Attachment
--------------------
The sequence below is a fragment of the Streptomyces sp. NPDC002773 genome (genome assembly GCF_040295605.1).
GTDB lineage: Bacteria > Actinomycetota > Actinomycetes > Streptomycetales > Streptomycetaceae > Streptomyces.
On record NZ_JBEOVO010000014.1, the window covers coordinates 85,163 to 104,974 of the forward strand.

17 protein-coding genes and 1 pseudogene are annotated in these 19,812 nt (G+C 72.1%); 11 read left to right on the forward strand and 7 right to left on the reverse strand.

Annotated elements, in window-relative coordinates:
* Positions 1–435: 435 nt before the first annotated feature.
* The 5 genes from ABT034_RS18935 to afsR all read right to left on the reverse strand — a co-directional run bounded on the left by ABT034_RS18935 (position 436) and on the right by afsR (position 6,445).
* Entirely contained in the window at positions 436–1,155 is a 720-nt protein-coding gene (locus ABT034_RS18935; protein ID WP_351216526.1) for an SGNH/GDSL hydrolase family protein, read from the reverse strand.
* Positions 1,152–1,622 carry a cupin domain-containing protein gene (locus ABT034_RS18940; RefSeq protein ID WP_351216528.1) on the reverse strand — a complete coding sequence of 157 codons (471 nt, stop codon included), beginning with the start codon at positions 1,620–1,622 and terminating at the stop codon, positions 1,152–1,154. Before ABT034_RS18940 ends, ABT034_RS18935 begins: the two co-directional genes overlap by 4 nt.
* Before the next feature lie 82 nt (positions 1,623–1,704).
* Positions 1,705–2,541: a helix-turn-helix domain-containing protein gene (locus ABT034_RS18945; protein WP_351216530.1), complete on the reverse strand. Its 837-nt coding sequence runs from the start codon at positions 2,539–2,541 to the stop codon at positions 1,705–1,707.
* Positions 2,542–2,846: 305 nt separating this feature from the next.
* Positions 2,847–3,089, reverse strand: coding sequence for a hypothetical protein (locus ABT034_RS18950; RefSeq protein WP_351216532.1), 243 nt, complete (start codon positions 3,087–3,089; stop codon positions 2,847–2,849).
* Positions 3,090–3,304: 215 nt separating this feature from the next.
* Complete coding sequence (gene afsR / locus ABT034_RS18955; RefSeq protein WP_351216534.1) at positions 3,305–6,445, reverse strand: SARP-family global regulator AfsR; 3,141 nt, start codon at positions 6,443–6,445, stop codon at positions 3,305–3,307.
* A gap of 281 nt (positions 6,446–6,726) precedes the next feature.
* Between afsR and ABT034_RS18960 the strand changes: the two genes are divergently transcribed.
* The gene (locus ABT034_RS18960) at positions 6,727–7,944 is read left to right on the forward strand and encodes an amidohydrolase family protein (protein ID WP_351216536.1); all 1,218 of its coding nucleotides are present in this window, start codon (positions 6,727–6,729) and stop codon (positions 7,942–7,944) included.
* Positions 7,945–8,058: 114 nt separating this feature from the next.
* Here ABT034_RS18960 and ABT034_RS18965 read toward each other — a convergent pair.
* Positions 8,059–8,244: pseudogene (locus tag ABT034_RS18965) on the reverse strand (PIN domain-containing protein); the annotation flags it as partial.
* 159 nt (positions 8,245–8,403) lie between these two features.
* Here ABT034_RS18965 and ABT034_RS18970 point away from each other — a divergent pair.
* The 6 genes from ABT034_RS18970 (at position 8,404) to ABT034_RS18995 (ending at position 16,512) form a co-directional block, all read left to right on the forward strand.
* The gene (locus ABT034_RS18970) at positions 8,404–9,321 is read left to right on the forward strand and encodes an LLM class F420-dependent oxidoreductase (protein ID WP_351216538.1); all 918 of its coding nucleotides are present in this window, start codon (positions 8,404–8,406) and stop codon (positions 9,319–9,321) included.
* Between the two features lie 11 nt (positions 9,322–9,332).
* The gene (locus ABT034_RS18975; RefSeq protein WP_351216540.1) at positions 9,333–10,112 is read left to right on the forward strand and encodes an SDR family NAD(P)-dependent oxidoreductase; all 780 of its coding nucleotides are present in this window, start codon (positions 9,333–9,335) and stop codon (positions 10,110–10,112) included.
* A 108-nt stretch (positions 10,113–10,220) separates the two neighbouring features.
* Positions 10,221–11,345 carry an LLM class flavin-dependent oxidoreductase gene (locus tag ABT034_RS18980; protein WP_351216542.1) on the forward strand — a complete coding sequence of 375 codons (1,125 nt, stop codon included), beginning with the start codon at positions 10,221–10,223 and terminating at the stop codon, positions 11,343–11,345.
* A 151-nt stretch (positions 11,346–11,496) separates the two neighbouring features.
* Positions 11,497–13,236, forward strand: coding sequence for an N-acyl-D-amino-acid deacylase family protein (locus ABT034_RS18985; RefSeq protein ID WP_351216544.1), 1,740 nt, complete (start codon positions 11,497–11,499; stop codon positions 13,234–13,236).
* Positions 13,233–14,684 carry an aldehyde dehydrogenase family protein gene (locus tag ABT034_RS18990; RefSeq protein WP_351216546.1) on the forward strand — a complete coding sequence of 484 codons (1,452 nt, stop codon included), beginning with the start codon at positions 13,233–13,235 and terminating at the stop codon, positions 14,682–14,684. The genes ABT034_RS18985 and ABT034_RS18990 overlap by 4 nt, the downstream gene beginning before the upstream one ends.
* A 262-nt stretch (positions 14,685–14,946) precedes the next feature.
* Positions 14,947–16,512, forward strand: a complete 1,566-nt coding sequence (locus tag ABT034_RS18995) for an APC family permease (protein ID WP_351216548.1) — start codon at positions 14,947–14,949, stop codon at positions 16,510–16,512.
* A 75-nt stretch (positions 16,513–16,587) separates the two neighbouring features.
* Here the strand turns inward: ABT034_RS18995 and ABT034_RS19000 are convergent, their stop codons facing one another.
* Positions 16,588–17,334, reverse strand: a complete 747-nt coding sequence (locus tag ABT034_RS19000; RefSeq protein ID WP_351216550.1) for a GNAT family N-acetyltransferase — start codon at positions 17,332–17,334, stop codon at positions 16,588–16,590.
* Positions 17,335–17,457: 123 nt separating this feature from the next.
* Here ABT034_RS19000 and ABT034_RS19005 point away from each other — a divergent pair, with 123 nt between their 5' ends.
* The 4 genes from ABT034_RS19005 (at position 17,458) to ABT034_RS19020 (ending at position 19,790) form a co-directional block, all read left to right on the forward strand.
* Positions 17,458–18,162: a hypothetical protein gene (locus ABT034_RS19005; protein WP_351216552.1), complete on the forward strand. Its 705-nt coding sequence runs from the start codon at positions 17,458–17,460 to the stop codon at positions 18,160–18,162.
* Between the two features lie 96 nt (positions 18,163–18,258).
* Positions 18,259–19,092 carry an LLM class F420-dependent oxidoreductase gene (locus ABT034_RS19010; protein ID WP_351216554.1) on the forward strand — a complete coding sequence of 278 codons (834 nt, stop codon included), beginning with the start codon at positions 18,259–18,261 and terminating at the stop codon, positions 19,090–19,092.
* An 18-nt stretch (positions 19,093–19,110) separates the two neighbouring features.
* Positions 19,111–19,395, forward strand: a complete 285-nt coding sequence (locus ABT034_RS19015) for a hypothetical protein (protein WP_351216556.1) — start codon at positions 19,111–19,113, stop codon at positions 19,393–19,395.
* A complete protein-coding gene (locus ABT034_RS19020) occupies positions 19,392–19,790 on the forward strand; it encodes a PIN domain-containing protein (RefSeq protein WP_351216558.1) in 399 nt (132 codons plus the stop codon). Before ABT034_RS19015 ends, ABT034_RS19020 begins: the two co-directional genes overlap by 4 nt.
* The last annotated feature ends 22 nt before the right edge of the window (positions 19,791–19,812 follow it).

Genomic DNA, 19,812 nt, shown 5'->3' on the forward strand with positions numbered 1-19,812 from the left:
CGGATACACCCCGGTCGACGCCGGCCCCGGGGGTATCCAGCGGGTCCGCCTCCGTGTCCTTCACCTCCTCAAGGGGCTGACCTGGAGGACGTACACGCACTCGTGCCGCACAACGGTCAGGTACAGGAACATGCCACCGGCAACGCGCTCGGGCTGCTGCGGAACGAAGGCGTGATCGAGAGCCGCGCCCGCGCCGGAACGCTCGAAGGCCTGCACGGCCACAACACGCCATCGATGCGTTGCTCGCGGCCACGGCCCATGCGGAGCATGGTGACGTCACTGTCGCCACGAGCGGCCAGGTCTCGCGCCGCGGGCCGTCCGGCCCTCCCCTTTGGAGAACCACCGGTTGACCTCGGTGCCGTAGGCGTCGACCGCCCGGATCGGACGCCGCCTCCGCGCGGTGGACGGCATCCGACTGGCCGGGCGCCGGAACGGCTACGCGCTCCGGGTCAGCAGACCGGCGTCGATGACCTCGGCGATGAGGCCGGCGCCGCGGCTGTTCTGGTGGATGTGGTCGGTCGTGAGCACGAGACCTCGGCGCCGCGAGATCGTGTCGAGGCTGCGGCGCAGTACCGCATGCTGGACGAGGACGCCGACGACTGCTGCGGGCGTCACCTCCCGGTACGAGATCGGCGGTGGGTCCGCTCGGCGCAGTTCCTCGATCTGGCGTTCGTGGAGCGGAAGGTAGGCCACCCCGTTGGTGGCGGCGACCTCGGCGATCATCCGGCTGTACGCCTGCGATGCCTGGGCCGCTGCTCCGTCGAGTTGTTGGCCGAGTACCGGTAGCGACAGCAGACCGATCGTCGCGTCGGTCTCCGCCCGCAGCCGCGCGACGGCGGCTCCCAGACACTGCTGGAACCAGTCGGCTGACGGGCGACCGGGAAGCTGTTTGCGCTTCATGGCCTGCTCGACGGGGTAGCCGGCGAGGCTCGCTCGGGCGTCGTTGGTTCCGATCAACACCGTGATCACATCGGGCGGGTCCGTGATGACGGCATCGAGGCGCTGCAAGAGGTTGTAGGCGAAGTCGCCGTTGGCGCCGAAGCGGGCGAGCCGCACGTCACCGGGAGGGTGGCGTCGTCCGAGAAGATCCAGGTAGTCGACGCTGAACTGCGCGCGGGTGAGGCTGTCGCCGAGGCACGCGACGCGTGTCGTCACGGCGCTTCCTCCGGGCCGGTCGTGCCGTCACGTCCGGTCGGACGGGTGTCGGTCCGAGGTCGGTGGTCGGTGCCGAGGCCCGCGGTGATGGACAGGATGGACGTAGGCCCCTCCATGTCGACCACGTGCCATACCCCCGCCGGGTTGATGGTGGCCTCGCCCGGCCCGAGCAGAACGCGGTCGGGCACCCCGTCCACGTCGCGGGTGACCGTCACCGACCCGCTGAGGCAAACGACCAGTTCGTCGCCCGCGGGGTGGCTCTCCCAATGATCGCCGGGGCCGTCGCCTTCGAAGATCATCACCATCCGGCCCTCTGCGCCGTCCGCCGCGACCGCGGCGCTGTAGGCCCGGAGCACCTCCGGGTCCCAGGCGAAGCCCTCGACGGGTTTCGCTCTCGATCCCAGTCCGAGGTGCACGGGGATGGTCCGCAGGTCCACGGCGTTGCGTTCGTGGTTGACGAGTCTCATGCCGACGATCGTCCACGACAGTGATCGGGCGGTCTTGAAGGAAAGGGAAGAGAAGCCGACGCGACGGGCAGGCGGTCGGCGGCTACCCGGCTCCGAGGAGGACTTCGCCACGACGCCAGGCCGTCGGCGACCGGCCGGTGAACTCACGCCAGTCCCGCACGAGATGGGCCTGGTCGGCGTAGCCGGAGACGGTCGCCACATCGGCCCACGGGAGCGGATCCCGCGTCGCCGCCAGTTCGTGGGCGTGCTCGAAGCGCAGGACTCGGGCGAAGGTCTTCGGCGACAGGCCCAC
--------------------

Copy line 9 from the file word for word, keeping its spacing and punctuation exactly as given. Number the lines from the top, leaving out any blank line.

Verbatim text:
* Positions 1,152–1,622 carry a cupin domain-containing protein gene (locus ABT034_RS18940; RefSeq protein ID WP_351216528.1) on the reverse strand — a complete coding sequence of 157 codons (471 nt, stop codon included), beginning with the start codon at positions 1,620–1,622 and terminating at the stop codon, positions 1,152–1,154. Before ABT034_RS18940 ends, ABT034_RS18935 begins: the two co-directional genes overlap by 4 nt.